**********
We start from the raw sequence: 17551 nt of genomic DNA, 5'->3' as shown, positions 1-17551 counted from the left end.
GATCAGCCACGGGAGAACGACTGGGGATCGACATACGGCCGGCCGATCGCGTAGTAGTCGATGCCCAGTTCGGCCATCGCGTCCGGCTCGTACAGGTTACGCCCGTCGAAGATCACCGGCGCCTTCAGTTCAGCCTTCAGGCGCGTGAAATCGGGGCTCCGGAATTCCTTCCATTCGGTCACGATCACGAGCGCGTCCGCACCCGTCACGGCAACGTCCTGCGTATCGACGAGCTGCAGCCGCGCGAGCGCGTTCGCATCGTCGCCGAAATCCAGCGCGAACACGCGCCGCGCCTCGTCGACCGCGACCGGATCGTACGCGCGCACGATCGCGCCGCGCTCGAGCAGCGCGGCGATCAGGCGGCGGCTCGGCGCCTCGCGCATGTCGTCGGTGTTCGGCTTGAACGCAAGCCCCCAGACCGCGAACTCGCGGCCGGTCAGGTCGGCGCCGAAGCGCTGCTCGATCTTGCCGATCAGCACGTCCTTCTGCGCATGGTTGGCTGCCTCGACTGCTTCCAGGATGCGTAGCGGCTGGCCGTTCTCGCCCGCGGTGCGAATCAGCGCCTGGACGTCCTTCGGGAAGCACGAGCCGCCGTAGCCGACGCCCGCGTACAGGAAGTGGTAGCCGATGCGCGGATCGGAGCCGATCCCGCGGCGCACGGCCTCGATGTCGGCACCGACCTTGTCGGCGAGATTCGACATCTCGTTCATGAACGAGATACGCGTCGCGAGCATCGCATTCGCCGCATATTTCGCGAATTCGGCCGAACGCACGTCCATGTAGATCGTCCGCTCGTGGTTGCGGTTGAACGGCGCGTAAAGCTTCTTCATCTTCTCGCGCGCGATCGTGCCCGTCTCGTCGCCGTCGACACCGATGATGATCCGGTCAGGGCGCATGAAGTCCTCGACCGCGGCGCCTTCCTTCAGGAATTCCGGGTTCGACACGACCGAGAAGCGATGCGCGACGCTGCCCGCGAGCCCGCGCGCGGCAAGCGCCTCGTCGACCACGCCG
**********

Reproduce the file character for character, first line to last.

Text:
We start from the raw sequence: 17551 nt of genomic DNA, 5'->3' as shown, positions 1-17551 counted from the left end.
GATCAGCCACGGGAGAACGACTGGGGATCGACATACGGCCGGCCGATCGCGTAGTAGTCGATGCCCAGTTCGGCCATCGCGTCCGGCTCGTACAGGTTACGCCCGTCGAAGATCACCGGCGCCTTCAGTTCAGCCTTCAGGCGCGTGAAATCGGGGCTCCGGAATTCCTTCCATTCGGTCACGATCACGAGCGCGTCCGCACCCGTCACGGCAACGTCCTGCGTATCGACGAGCTGCAGCCGCGCGAGCGCGTTCGCATCGTCGCCGAAATCCAGCGCGAACACGCGCCGCGCCTCGTCGACCGCGACCGGATCGTACGCGCGCACGATCGCGCCGCGCTCGAGCAGCGCGGCGATCAGGCGGCGGCTCGGCGCCTCGCGCATGTCGTCGGTGTTCGGCTTGAACGCAAGCCCCCAGACCGCGAACTCGCGGCCGGTCAGGTCGGCGCCGAAGCGCTGCTCGATCTTGCCGATCAGCACGTCCTTCTGCGCATGGTTGGCTGCCTCGACTGCTTCCAGGATGCGTAGCGGCTGGCCGTTCTCGCCCGCGGTGCGAATCAGCGCCTGGACGTCCTTCGGGAAGCACGAGCCGCCGTAGCCGACGCCCGCGTACAGGAAGTGGTAGCCGATGCGCGGATCGGAGCCGATCCCGCGGCGCACGGCCTCGATGTCGGCACCGACCTTGTCGGCGAGATTCGACATCTCGTTCATGAACGAGATACGCGTCGCGAGCATCGCATTCGCCGCATATTTCGCGAATTCGGCCGAACGCACGTCCATGTAGATCGTCCGCTCGTGGTTGCGGTTGAACGGCGCGTAAAGCTTCTTCATCTTCTCGCGCGCGATCGTGCCCGTCTCGTCGCCGTCGACACCGATGATGATCCGGTCAGGGCGCATGAAGTCCTCGACCGCGGCGCCTTCCTTCAGGAATTCCGGGTTCGACACGACCGAGAAGCGATGCGCGACGCTGCCCGCGAGCCCGCGCGCGGCAAGCGCCTCGTCGACCACGCCG